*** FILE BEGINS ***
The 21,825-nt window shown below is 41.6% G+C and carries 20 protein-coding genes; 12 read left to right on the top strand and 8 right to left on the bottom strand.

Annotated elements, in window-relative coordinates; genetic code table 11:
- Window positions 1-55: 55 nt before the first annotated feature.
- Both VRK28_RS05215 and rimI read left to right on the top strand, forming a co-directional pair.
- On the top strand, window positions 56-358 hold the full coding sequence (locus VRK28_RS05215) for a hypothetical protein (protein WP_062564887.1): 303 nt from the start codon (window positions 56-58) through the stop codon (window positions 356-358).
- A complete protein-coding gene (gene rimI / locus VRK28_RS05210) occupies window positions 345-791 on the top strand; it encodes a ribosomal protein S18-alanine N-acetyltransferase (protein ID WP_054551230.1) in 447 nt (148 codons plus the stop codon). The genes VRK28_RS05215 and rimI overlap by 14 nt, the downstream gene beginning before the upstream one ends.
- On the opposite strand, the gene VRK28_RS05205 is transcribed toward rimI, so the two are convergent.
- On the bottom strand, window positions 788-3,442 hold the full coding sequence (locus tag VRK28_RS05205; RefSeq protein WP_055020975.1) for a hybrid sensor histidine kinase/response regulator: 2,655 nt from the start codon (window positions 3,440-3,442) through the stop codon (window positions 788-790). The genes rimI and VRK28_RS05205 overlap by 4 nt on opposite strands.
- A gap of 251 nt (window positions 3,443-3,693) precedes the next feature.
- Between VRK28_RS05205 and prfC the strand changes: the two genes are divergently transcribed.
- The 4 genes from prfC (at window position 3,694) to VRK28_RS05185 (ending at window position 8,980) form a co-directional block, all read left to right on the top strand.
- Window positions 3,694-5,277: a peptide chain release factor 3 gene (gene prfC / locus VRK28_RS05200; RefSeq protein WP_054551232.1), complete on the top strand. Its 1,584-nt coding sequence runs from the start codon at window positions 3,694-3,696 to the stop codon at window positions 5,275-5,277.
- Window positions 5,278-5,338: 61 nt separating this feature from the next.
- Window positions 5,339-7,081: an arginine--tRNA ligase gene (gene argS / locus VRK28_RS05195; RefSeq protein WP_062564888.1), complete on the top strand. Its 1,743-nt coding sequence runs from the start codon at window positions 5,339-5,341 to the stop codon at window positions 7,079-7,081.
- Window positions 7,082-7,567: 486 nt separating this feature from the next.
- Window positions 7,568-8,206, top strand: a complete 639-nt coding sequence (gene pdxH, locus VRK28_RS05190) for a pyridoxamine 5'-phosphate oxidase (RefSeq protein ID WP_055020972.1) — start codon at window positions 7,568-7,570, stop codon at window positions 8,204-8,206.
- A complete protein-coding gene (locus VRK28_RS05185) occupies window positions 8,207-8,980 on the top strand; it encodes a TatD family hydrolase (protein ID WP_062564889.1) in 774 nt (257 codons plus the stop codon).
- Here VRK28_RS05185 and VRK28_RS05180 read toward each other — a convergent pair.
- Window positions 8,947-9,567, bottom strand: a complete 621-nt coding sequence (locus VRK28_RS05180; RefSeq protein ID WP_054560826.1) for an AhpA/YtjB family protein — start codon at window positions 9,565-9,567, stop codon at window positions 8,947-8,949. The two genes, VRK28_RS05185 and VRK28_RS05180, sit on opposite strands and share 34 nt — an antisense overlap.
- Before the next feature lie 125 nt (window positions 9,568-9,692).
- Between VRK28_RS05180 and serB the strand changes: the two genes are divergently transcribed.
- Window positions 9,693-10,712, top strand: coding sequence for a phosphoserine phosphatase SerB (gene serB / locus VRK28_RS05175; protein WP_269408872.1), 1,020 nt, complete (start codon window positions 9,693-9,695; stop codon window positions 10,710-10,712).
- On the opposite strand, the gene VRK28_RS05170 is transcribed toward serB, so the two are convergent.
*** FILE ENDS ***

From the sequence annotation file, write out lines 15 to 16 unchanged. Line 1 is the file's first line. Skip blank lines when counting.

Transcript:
- Window positions 7,082-7,567: 486 nt separating this feature from the next.
- Window positions 7,568-8,206, top strand: a complete 639-nt coding sequence (gene pdxH, locus VRK28_RS05190) for a pyridoxamine 5'-phosphate oxidase (RefSeq protein ID WP_055020972.1) — start codon at window positions 7,568-7,570, stop codon at window positions 8,204-8,206.